The Robert Koch Gallery is pleased to present its first exhibition of photographs by Los Angeles-based artist David DiMichele. DiMichele’s recent series Pseudodocumentation depicts imaginary art installations—mountains of broken glass, treacherous gashes cut into the floor, giant hoses snaking around columns—in monumental exhibition spaces. These pseudo-documents, which are actually photographs of small models in the artist’s studio, playfully engage scale and perception, while blurring the lines between fact and fiction, and questioning how we experience art.
The Pseudodocumentation series addresses the role of photography in documenting temporary installations; most people experience these artworks through photographs rather than first-hand. DiMichele’s constructed spectacles are not parodies, but homage to the grandiose ideas of artists like Richard Serra, Michael Heizer and Robert Smithson. “The works deal with issues of abstraction, conventions of documenting art, and the ideology of the gallery space,” DiMichele says. His rich, dream-like images draw the viewer in, to imagine oneself in the exhibition hall. But the images are not altogether inviting. Dramatically shot from an omniscient perspective, the dwarfed figures are overwhelmed, suggesting that the idea of art is perhaps, unsettlingly, larger than life.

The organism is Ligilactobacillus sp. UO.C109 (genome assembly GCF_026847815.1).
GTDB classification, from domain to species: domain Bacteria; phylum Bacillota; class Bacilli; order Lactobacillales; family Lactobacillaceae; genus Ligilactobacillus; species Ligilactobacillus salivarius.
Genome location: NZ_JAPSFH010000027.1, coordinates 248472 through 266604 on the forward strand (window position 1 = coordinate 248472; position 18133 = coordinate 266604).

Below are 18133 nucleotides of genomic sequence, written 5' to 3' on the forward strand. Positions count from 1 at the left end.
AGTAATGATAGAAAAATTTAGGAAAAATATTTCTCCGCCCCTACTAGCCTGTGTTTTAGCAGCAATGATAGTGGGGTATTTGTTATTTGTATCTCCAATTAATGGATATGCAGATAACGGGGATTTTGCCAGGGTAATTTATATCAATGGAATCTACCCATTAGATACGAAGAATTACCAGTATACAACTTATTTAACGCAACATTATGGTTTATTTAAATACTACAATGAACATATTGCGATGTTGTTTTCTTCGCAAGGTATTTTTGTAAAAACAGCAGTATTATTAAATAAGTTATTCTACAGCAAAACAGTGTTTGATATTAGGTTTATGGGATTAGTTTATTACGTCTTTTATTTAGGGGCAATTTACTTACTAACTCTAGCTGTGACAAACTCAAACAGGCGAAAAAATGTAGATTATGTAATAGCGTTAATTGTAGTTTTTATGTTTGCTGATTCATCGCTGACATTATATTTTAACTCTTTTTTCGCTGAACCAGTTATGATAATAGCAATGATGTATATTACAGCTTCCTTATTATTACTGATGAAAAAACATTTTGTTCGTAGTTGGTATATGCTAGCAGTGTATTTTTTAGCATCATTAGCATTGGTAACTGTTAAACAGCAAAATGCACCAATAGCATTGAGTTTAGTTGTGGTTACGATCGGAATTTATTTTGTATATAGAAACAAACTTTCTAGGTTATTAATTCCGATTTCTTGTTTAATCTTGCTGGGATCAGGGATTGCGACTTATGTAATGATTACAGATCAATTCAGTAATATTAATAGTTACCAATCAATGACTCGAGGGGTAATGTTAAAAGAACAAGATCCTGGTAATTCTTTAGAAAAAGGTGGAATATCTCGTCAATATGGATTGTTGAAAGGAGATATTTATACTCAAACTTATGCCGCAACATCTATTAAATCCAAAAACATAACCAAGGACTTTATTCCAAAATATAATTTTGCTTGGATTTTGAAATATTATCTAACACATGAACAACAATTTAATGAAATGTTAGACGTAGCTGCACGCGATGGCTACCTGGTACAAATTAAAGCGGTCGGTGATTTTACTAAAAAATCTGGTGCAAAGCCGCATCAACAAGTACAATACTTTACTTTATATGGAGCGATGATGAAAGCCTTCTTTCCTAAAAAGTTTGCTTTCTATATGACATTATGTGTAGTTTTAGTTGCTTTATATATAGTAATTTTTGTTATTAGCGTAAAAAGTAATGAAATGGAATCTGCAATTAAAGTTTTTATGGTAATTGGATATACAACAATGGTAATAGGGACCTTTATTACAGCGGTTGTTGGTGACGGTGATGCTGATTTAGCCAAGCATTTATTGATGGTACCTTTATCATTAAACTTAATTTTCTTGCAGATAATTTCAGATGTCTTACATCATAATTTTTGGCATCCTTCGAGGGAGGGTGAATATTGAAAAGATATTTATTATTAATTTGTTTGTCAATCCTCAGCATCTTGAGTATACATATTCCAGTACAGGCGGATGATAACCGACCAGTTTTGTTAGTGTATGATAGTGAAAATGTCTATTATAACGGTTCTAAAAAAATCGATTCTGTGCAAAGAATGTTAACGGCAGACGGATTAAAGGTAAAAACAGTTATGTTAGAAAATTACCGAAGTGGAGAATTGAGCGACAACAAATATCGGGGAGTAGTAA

David DiMichele studied art at the University of California, Berkeley; University of California, Santa Cruz; and California State University, Long Beach. In 2008 he was awarded the prestigious City of Los Angeles Individual Artist Fellowship. His solo projects have been exhibited in New York and Los Angeles, and he has been included in group exhibitions at the Museum of Contemporary Art, Los Angeles; the Kohler Arts Center, Wisconsin; the Laguna Art Museum; the Haggerty Art Museum, Milwaukee; Irvine Fine Art Center; and the Los Angeles Municipal Art Gallery, among others.